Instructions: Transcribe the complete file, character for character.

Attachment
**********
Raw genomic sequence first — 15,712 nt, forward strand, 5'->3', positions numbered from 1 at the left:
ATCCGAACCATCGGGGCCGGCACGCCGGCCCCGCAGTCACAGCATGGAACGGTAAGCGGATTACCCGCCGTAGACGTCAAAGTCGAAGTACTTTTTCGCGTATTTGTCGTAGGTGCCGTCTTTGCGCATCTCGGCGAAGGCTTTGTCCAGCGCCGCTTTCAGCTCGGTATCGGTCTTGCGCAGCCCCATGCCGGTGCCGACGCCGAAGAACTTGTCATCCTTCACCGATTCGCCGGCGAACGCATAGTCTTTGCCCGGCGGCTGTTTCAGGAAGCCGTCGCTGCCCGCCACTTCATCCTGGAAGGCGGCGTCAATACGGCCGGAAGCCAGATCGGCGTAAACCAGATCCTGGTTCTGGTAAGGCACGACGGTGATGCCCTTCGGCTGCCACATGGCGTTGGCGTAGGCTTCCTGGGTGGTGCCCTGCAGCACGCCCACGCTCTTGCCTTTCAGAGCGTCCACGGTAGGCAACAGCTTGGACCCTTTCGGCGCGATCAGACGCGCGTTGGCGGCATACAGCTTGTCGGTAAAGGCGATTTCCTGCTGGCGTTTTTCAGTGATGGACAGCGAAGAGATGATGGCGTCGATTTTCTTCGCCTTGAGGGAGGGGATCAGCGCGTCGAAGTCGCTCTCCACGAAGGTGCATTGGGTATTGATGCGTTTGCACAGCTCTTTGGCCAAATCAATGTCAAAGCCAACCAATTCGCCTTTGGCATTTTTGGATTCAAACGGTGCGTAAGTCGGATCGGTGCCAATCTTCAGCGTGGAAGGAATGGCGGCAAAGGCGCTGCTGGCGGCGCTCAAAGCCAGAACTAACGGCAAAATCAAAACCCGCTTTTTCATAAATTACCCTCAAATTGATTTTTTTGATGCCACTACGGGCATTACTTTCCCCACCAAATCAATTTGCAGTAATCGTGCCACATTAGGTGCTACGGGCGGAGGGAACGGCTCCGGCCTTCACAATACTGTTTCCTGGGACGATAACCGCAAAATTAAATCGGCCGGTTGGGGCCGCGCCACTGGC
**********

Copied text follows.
Raw genomic sequence first — 15,712 nt, forward strand, 5'->3', positions numbered from 1 at the left:
ATCCGAACCATCGGGGCCGGCACGCCGGCCCCGCAGTCACAGCATGGAACGGTAAGCGGATTACCCGCCGTAGACGTCAAAGTCGAAGTACTTTTTCGCGTATTTGTCGTAGGTGCCGTCTTTGCGCATCTCGGCGAAGGCTTTGTCCAGCGCCGCTTTCAGCTCGGTATCGGTCTTGCGCAGCCCCATGCCGGTGCCGACGCCGAAGAACTTGTCATCCTTCACCGATTCGCCGGCGAACGCATAGTCTTTGCCCGGCGGCTGTTTCAGGAAGCCGTCGCTGCCCGCCACTTCATCCTGGAAGGCGGCGTCAATACGGCCGGAAGCCAGATCGGCGTAAACCAGATCCTGGTTCTGGTAAGGCACGACGGTGATGCCCTTCGGCTGCCACATGGCGTTGGCGTAGGCTTCCTGGGTGGTGCCCTGCAGCACGCCCACGCTCTTGCCTTTCAGAGCGTCCACGGTAGGCAACAGCTTGGACCCTTTCGGCGCGATCAGACGCGCGTTGGCGGCATACAGCTTGTCGGTAAAGGCGATTTCCTGCTGGCGTTTTTCAGTGATGGACAGCGAAGAGATGATGGCGTCGATTTTCTTCGCCTTGAGGGAGGGGATCAGCGCGTCGAAGTCGCTCTCCACGAAGGTGCATTGGGTATTGATGCGTTTGCACAGCTCTTTGGCCAAATCAATGTCAAAGCCAACCAATTCGCCTTTGGCATTTTTGGATTCAAACGGTGCGTAAGTCGGATCGGTGCCAATCTTCAGCGTGGAAGGAATGGCGGCAAAGGCGCTGCTGGCGGCGCTCAAAGCCAGAACTAACGGCAAAATCAAAACCCGCTTTTTCATAAATTACCCTCAAATTGATTTTTTTGATGCCACTACGGGCATTACTTTCCCCACCAAATCAATTTGCAGTAATCGTGCCACATTAGGTGCTACGGGCGGAGGGAACGGCTCCGGCCTTCACAATACTGTTTCCTGGGACGATAACCGCAAAATTAAATCGGCCGGTTGGGGCCGCGCCACTGGC